If a group’s presence on Canadian soil does not qualify one as Canadian, what does? What criterion underlies the determination of Canadian-ness? No such criterion is made explicit in the exhibit, although those first identified as French (and a few of the British) eventually became Canadian. Arguably, there could be no objective or publicly available criterion by which some are identified as Canadian and others not—ultimately, Canadian-ness is accomplished by fiat via the recitation of these very sorts of discourses. The discourses cannot appeal to something outside themselves to justify their boundary-drawing, as the Canada they point to is the performative result of their recitation rather than their condition.

The discourses that individuate Canada in this exhibit clearly have no legal authority—to some extent it’s merely a museum discourse. Border control agents cannot appeal to it in order to determine who may enter the country. However, that does not mean the discourses at such sites are meaningless, purposeless, or completely without social consequences. On the contrary, insofar as the functions of discourse include the ranking, normalization, and valuation of distributed identities, subjects who identify as Canadian may develop sentiments of affinity or estrangement—or sympathies and antipathies—toward the various groups individuated in the discourse at hand. In Discourse and the Construction of Society, Bruce Lincoln rightly argues that mythic narratives are “one of the chief instruments through which [groups] maintain themselves separate from, hostile toward, and convinced of their moral … superiority to their … neighbors.” French Canadians may, for instance, develop sentiments of estrangement toward those who identify with their aboriginal ancestry; they may perceive First Peoples as a “them” apart from an “us.” So although the discourses found in a museum may not have an official, legal status in Canada, they may indirectly shape the voting choices of citizens or the judiciary’s interpretation of the law. These discourses can interpellate subjects, teaching them who or what they are, but also telling them who they are not.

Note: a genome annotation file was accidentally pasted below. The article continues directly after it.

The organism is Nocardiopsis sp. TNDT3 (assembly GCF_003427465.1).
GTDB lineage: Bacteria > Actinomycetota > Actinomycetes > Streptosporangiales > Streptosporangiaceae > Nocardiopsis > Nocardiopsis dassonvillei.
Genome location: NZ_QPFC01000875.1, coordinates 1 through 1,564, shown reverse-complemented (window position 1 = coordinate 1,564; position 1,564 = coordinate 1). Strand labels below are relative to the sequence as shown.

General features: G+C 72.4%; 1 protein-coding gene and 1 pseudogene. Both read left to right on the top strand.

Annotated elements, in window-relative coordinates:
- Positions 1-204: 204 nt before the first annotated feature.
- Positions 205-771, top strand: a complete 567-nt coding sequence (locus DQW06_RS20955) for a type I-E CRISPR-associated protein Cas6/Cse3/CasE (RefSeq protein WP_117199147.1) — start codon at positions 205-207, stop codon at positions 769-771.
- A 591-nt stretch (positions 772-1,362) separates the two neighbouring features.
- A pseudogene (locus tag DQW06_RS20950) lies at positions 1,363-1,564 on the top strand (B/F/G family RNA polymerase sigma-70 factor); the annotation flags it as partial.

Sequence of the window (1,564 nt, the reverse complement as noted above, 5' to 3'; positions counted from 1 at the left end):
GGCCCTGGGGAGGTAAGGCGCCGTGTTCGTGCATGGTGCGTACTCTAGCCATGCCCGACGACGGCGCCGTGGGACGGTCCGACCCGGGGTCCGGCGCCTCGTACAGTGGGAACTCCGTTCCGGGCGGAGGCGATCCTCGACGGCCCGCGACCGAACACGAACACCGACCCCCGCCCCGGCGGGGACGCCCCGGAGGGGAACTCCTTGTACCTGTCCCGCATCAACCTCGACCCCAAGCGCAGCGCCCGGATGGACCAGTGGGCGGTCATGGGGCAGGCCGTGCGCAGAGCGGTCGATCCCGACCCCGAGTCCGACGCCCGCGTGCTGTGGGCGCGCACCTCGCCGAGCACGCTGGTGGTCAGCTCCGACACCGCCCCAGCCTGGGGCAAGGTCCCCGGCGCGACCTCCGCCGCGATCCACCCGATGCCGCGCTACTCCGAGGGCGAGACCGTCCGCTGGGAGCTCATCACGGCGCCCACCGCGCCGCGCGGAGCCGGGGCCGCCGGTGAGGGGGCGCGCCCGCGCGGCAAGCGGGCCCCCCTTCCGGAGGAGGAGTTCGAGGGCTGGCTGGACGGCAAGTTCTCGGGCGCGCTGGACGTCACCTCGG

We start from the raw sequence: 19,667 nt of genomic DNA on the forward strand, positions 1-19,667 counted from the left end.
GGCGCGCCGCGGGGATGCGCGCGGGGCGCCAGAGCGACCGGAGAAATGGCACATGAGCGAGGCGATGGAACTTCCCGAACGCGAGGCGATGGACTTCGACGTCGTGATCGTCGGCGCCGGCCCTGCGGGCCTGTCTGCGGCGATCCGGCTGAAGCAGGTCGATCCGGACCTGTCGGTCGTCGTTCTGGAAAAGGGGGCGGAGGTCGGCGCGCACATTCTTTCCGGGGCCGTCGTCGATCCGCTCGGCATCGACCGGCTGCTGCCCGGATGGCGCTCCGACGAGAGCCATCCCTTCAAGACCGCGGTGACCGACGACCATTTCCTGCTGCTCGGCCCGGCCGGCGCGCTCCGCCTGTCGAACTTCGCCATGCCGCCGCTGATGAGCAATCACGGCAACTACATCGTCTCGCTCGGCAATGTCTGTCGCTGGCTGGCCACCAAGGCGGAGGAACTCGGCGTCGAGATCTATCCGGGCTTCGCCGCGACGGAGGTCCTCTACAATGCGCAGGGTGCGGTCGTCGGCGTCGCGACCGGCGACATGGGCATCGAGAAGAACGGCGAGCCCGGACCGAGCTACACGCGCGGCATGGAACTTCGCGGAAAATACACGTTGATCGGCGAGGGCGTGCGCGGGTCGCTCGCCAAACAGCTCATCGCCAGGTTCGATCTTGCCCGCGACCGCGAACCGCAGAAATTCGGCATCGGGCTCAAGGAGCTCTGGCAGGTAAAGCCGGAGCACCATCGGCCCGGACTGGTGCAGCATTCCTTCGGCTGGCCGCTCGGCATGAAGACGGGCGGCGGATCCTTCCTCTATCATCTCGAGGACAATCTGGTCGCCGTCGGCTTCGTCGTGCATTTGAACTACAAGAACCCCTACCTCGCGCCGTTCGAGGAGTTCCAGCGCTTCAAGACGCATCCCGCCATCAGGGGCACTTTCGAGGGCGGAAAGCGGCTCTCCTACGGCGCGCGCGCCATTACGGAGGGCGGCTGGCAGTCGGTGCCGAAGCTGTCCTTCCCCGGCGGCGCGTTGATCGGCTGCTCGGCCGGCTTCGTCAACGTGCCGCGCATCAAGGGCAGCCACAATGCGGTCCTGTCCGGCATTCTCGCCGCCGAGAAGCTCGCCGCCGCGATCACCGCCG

Special thanks go to Naomi Goldenberg, Cameron Montgomery, and Stacie Swain at the University of Ottawa for hosting my trip to the war museum, and especially to Stacie for helping me interpret those parts of the display that depended on background knowledge about Canada that I did not have; I couldn’t have written this without her help.

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Disambiguating Normativity

marx+fem+dialecticI’ve grown increasingly frustrated with a certain type of argument about the use of norms in academic study. It usually goes something like this: “If we accept poststructuralist critiques of the field, everything is imbricated with values and power relations—these are, a priori, inescapable. As such, there are no grounds for excluding value-laden approaches from the field. On the contrary, constructive normative or theological approaches should be as acceptable as critique.”